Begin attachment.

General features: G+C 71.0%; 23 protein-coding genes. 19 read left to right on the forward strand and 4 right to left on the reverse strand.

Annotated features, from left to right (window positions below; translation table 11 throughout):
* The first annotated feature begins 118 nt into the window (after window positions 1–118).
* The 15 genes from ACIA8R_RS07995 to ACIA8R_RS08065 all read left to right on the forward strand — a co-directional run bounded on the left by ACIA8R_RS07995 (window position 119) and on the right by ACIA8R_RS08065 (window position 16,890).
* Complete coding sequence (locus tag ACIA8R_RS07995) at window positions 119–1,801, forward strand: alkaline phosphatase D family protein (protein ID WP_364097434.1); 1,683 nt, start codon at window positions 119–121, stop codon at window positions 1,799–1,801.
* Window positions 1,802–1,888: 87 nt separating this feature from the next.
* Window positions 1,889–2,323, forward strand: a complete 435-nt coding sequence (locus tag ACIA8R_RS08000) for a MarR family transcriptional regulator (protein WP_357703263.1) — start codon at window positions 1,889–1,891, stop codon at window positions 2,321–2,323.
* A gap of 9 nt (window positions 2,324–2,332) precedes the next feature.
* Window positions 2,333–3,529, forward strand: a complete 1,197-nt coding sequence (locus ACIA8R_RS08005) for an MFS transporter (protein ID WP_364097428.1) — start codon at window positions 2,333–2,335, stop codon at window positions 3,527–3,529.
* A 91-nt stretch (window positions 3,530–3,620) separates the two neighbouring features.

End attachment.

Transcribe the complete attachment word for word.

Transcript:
General features: G+C 71.0%; 23 protein-coding genes. 19 read left to right on the forward strand and 4 right to left on the reverse strand.

Annotated features, from left to right (window positions below; translation table 11 throughout):
* The first annotated feature begins 118 nt into the window (after window positions 1–118).
* The 15 genes from ACIA8R_RS07995 to ACIA8R_RS08065 all read left to right on the forward strand — a co-directional run bounded on the left by ACIA8R_RS07995 (window position 119) and on the right by ACIA8R_RS08065 (window position 16,890).
* Complete coding sequence (locus tag ACIA8R_RS07995) at window positions 119–1,801, forward strand: alkaline phosphatase D family protein (protein ID WP_364097434.1); 1,683 nt, start codon at window positions 119–121, stop codon at window positions 1,799–1,801.
* Window positions 1,802–1,888: 87 nt separating this feature from the next.
* Window positions 1,889–2,323, forward strand: a complete 435-nt coding sequence (locus tag ACIA8R_RS08000) for a MarR family transcriptional regulator (protein WP_357703263.1) — start codon at window positions 1,889–1,891, stop codon at window positions 2,321–2,323.
* A gap of 9 nt (window positions 2,324–2,332) precedes the next feature.
* Window positions 2,333–3,529, forward strand: a complete 1,197-nt coding sequence (locus ACIA8R_RS08005) for an MFS transporter (protein ID WP_364097428.1) — start codon at window positions 2,333–2,335, stop codon at window positions 3,527–3,529.
* A 91-nt stretch (window positions 3,530–3,620) separates the two neighbouring features.